This was a cross-sectional study that included people living with HIV, who were over 18 years old, from Awajun or Wampis communities, who were living in the districts of Santa María de Nieva, El Cenepa, Río Santiago, and Imaza (Amazonas Region-Condorcanqui and Bagua provinces), and who had an ART prescription for at least three months before the survey application. People who had not received ART in the last three months because of supply or logistical problems, previous failure of ART or ART resistance, or who could not express themselves or did not sign the informed consent form were excluded from the study. Participants were included using a non-probabilistic sampling by convenience.
Participants were recruited between October 1 and December 30, 2021. In this context, according to medical records reviewed before the survey application, there were 292 people living with HIV in the four districts that would be evaluated in the study. The cases were distributed as follows: 82 in Santa Maria de Nieva district, 104 in Cenepa district, 42 in Rio Santiago district, and 64 in Imaza district.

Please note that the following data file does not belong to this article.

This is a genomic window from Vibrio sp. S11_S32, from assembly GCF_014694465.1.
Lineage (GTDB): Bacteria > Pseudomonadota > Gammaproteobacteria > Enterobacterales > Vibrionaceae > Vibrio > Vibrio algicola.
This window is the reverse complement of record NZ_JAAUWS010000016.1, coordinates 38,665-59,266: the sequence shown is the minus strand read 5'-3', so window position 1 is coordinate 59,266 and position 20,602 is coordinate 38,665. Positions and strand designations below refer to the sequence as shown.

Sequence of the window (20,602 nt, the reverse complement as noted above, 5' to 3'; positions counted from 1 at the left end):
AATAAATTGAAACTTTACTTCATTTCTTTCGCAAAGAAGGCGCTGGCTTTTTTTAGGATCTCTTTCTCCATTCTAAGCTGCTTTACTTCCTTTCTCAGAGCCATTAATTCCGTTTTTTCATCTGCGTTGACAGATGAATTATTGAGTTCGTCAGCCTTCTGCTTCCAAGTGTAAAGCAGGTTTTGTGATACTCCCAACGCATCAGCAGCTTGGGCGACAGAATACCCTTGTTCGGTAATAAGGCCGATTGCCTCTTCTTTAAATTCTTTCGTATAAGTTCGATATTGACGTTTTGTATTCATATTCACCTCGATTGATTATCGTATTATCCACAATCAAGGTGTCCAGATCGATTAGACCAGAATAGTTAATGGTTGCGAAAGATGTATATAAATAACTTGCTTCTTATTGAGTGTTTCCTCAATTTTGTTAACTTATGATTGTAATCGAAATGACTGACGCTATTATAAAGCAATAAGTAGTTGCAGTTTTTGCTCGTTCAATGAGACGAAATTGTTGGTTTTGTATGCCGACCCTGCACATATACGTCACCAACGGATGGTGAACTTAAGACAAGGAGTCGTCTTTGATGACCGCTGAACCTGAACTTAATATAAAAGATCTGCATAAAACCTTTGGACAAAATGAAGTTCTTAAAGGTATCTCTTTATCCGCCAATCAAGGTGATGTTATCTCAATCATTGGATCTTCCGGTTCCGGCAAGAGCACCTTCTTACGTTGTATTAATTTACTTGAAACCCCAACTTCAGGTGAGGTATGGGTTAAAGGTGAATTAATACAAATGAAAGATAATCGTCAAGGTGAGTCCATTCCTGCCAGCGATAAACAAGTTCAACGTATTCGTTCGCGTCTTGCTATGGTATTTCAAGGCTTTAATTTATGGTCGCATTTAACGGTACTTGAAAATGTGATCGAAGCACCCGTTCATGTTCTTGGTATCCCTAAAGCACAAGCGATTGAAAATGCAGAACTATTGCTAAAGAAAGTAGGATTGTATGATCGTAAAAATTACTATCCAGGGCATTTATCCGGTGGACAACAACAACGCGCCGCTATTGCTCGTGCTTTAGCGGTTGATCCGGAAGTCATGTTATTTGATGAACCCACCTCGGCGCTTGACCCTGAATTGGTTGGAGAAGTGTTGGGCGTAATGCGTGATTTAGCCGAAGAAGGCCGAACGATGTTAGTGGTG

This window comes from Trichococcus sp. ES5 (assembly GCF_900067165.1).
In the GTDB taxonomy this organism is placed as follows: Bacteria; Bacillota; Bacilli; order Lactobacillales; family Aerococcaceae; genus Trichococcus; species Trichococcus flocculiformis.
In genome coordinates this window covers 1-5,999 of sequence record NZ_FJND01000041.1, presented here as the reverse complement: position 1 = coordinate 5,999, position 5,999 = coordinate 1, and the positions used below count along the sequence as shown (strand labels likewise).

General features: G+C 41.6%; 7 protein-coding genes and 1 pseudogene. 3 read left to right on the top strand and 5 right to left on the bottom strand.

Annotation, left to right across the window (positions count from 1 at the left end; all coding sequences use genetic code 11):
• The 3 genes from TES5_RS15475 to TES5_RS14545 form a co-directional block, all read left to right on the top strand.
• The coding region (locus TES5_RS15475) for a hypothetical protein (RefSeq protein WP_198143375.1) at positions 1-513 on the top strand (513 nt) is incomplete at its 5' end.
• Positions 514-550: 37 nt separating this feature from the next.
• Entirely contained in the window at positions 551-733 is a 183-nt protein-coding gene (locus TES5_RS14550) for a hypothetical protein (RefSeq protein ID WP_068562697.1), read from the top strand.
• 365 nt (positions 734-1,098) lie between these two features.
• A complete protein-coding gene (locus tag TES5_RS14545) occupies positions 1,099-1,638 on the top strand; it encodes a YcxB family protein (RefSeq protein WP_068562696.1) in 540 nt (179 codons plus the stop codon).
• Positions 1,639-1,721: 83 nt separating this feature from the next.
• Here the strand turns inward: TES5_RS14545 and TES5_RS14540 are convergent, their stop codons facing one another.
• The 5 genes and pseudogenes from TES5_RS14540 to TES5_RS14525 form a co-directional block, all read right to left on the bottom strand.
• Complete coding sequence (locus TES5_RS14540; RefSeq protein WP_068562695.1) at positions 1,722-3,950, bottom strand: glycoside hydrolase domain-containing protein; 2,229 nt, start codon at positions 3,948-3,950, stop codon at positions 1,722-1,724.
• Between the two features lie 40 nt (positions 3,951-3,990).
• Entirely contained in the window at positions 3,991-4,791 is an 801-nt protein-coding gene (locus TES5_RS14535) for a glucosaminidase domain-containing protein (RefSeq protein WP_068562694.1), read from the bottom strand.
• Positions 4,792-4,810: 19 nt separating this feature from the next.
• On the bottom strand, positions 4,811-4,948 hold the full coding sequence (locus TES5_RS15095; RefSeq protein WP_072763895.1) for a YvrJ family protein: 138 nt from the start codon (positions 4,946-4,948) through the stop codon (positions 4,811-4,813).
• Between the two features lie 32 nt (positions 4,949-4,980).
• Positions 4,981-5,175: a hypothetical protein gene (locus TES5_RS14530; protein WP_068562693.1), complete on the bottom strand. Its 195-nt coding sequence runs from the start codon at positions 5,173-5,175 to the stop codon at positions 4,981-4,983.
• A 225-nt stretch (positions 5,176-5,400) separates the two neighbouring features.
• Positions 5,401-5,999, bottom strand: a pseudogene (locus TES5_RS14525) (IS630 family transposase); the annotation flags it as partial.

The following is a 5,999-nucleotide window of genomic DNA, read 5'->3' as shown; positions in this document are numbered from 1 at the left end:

The study was approved by the Ethical Review Board from the Instituto Nacional de Salud-Peru (RD N° 065-2020-DG-OGITT-OPE/INS). An informed consent process was applied in the local language, explaining the study’s aims and participation implications to the participants. Only participants who signed the informed consent form were included in the study.
Assessment of ART adherence
ART adherence in last three months were evaluated with the Spanish adapted version of Simplified Medication Adherence Questionnaire (SMAQ) . The SMAQ has been used in previous research  and as a monitoring instrument in health public services in Peru . The questionnaire has six items with dichotomous answers (Yes/No):
Do you ever forget to take your medication?
Did you always take your medications at the right time?